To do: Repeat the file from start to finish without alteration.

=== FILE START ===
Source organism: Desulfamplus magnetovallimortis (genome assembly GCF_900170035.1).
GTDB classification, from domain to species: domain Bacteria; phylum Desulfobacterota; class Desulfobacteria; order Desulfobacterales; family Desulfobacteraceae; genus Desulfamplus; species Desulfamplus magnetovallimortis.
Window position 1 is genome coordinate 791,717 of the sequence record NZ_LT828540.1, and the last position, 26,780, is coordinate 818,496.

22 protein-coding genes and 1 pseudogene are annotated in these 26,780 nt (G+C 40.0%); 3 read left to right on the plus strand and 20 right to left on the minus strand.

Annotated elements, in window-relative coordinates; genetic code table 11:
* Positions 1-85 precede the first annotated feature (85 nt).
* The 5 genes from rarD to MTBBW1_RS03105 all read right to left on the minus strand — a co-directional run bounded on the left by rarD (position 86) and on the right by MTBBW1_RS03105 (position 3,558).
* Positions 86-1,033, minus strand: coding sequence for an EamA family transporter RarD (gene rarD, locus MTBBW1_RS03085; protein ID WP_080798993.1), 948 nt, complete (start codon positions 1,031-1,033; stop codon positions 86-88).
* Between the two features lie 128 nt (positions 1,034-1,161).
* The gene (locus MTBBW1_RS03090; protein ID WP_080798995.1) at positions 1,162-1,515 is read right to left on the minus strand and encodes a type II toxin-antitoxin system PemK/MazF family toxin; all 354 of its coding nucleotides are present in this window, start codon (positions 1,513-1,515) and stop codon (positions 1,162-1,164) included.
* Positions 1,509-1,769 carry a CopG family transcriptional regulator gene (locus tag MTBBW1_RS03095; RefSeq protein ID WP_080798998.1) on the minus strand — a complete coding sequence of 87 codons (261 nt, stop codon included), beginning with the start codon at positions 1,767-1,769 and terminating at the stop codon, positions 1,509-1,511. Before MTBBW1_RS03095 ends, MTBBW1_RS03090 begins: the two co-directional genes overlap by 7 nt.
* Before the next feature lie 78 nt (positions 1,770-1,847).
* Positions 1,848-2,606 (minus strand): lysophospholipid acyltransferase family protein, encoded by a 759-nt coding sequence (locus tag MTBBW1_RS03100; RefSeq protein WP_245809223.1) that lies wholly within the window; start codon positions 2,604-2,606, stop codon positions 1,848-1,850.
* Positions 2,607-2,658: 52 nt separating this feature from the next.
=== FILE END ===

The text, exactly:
Source organism: Desulfamplus magnetovallimortis (genome assembly GCF_900170035.1).
GTDB classification, from domain to species: domain Bacteria; phylum Desulfobacterota; class Desulfobacteria; order Desulfobacterales; family Desulfobacteraceae; genus Desulfamplus; species Desulfamplus magnetovallimortis.
Window position 1 is genome coordinate 791,717 of the sequence record NZ_LT828540.1, and the last position, 26,780, is coordinate 818,496.

22 protein-coding genes and 1 pseudogene are annotated in these 26,780 nt (G+C 40.0%); 3 read left to right on the plus strand and 20 right to left on the minus strand.

Annotated elements, in window-relative coordinates; genetic code table 11:
* Positions 1-85 precede the first annotated feature (85 nt).
* The 5 genes from rarD to MTBBW1_RS03105 all read right to left on the minus strand — a co-directional run bounded on the left by rarD (position 86) and on the right by MTBBW1_RS03105 (position 3,558).
* Positions 86-1,033, minus strand: coding sequence for an EamA family transporter RarD (gene rarD, locus MTBBW1_RS03085; protein ID WP_080798993.1), 948 nt, complete (start codon positions 1,031-1,033; stop codon positions 86-88).
* Between the two features lie 128 nt (positions 1,034-1,161).
* The gene (locus MTBBW1_RS03090; protein ID WP_080798995.1) at positions 1,162-1,515 is read right to left on the minus strand and encodes a type II toxin-antitoxin system PemK/MazF family toxin; all 354 of its coding nucleotides are present in this window, start codon (positions 1,513-1,515) and stop codon (positions 1,162-1,164) included.
* Positions 1,509-1,769 carry a CopG family transcriptional regulator gene (locus tag MTBBW1_RS03095; RefSeq protein ID WP_080798998.1) on the minus strand — a complete coding sequence of 87 codons (261 nt, stop codon included), beginning with the start codon at positions 1,767-1,769 and terminating at the stop codon, positions 1,509-1,511. Before MTBBW1_RS03095 ends, MTBBW1_RS03090 begins: the two co-directional genes overlap by 7 nt.
* Before the next feature lie 78 nt (positions 1,770-1,847).
* Positions 1,848-2,606 (minus strand): lysophospholipid acyltransferase family protein, encoded by a 759-nt coding sequence (locus tag MTBBW1_RS03100; RefSeq protein WP_245809223.1) that lies wholly within the window; start codon positions 2,604-2,606, stop codon positions 1,848-1,850.
* Positions 2,607-2,658: 52 nt separating this feature from the next.